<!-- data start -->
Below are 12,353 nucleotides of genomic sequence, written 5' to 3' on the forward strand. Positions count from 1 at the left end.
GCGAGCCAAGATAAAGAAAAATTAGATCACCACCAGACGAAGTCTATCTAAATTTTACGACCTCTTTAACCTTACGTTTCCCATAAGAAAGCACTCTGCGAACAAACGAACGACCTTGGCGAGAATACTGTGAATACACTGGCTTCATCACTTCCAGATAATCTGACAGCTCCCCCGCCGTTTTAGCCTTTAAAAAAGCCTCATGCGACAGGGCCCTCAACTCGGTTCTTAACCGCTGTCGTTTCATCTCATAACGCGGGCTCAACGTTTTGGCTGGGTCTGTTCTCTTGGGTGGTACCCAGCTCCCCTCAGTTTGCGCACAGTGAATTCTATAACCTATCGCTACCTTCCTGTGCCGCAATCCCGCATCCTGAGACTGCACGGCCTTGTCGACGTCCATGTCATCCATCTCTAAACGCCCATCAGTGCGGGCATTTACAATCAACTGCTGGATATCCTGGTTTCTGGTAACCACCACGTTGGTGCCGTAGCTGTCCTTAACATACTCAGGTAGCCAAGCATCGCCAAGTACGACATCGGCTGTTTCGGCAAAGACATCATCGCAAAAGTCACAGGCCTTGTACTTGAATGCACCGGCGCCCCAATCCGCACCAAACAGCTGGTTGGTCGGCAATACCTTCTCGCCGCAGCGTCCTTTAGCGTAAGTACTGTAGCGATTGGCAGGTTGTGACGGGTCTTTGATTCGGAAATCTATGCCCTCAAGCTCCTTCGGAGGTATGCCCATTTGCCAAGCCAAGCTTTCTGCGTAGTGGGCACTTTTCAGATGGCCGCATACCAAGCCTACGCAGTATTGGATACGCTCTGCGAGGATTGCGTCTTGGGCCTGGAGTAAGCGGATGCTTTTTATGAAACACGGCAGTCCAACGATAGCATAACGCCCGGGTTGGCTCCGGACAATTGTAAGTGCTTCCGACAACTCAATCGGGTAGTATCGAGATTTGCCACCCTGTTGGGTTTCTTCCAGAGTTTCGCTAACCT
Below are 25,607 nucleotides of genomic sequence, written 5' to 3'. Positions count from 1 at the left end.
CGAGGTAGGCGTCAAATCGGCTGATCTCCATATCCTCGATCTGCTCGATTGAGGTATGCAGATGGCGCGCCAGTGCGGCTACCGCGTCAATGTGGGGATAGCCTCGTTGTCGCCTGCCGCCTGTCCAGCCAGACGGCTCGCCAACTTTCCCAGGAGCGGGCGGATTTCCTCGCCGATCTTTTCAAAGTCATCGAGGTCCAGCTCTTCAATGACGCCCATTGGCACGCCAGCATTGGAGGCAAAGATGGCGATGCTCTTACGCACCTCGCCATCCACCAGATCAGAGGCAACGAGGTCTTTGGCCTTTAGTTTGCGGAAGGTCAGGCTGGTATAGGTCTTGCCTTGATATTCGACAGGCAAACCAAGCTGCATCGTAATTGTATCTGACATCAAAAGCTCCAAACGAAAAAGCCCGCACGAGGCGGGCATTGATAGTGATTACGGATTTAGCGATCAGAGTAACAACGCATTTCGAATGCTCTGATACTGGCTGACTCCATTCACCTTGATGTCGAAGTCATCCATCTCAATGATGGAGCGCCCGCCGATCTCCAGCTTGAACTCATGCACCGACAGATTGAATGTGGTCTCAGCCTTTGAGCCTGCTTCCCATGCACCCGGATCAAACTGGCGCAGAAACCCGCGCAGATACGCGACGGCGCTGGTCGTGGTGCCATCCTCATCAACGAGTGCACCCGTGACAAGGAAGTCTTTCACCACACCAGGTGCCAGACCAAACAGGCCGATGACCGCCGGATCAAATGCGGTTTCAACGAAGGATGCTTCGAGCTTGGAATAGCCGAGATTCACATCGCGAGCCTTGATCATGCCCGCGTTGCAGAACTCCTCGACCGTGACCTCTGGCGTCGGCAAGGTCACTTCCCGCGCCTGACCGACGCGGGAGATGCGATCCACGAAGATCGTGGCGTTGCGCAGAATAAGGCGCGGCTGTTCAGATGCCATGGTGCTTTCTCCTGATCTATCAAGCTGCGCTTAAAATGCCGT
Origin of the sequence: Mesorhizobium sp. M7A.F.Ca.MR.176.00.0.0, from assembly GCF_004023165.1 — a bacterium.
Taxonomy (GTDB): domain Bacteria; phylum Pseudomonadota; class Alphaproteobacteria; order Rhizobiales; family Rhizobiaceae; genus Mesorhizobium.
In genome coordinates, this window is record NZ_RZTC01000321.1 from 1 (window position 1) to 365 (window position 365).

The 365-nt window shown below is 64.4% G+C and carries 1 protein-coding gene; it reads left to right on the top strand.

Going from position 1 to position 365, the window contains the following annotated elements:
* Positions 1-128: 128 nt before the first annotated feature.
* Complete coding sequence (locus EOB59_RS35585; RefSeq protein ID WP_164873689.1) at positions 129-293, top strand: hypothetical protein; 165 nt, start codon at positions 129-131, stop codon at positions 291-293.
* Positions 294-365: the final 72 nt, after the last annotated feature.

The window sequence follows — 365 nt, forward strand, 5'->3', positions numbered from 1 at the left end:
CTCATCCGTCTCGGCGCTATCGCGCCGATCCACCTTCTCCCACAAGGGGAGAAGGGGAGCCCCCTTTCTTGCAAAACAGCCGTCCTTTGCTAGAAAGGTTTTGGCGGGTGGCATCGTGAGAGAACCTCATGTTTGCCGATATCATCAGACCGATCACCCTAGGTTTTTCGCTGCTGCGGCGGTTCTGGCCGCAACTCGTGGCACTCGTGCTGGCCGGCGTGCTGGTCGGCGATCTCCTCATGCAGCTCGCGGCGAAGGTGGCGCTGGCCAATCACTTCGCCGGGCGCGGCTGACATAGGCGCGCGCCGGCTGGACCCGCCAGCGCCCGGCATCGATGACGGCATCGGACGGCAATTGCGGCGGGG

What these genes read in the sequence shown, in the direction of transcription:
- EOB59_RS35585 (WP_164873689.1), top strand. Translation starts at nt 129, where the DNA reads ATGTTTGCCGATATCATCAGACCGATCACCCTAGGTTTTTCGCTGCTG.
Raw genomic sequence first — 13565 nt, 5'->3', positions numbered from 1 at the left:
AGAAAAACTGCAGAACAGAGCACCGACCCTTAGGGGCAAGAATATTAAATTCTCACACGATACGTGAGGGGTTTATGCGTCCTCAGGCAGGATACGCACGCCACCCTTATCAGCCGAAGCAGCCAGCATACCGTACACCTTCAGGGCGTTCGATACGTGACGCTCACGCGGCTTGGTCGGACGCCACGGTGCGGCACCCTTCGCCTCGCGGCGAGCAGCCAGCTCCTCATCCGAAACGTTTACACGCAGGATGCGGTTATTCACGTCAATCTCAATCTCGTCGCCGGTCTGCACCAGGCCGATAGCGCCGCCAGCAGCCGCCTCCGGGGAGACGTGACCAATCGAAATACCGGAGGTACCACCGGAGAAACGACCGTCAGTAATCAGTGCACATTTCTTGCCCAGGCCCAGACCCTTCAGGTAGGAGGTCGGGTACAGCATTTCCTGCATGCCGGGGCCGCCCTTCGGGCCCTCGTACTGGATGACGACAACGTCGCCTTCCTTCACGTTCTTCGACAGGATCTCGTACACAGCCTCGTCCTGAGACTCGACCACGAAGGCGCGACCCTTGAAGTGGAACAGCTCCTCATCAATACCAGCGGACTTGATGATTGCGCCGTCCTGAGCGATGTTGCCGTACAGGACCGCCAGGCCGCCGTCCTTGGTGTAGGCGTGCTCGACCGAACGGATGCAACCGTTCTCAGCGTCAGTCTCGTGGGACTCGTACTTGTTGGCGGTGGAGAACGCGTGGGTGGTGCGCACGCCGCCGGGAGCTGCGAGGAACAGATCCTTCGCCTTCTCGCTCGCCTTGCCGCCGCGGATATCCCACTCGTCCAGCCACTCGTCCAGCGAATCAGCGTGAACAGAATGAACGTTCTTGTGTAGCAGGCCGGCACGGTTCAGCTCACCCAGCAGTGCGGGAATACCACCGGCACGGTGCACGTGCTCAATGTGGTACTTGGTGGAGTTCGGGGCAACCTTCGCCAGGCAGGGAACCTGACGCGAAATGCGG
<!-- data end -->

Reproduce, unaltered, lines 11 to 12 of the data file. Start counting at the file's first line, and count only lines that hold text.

* Complete coding sequence (locus EOB59_RS35585; RefSeq protein ID WP_164873689.1) at positions 129-293, top strand: hypothetical protein; 165 nt, start codon at positions 129-131, stop codon at positions 291-293.
* Positions 294-365: the final 72 nt, after the last annotated feature.